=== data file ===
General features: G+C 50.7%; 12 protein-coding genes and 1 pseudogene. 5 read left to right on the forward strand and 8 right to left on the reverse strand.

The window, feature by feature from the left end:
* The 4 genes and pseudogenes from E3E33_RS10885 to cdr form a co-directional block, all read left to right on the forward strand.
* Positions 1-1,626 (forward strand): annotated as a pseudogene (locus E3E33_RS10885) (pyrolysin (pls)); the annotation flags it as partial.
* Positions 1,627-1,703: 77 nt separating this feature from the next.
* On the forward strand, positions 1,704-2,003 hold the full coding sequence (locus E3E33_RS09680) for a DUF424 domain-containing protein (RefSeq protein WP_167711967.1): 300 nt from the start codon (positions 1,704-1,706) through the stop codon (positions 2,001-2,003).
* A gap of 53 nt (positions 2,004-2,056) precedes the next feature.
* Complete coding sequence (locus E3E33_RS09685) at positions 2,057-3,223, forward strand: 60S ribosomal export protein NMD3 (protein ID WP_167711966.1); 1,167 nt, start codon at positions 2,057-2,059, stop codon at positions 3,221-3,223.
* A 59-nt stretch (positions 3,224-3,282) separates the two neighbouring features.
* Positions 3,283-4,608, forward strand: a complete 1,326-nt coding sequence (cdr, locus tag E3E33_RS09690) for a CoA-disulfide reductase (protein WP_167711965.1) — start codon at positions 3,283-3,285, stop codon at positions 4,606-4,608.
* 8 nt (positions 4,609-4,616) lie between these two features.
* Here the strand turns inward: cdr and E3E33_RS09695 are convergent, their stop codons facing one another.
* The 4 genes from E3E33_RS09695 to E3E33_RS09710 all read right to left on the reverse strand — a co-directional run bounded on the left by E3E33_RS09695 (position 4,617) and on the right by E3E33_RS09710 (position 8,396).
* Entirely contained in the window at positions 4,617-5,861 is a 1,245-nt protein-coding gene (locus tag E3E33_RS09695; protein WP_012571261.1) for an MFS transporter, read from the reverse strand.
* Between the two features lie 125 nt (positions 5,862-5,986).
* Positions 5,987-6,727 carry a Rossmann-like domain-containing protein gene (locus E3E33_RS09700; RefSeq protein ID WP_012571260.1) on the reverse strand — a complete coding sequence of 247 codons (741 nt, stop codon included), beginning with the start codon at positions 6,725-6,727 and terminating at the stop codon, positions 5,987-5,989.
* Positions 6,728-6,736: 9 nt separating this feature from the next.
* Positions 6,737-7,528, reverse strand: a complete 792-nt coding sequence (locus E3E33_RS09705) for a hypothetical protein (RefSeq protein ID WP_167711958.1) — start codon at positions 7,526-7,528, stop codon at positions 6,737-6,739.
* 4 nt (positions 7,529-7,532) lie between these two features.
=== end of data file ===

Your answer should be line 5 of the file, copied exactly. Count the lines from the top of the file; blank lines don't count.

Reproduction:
* Positions 1,627-1,703: 77 nt separating this feature from the next.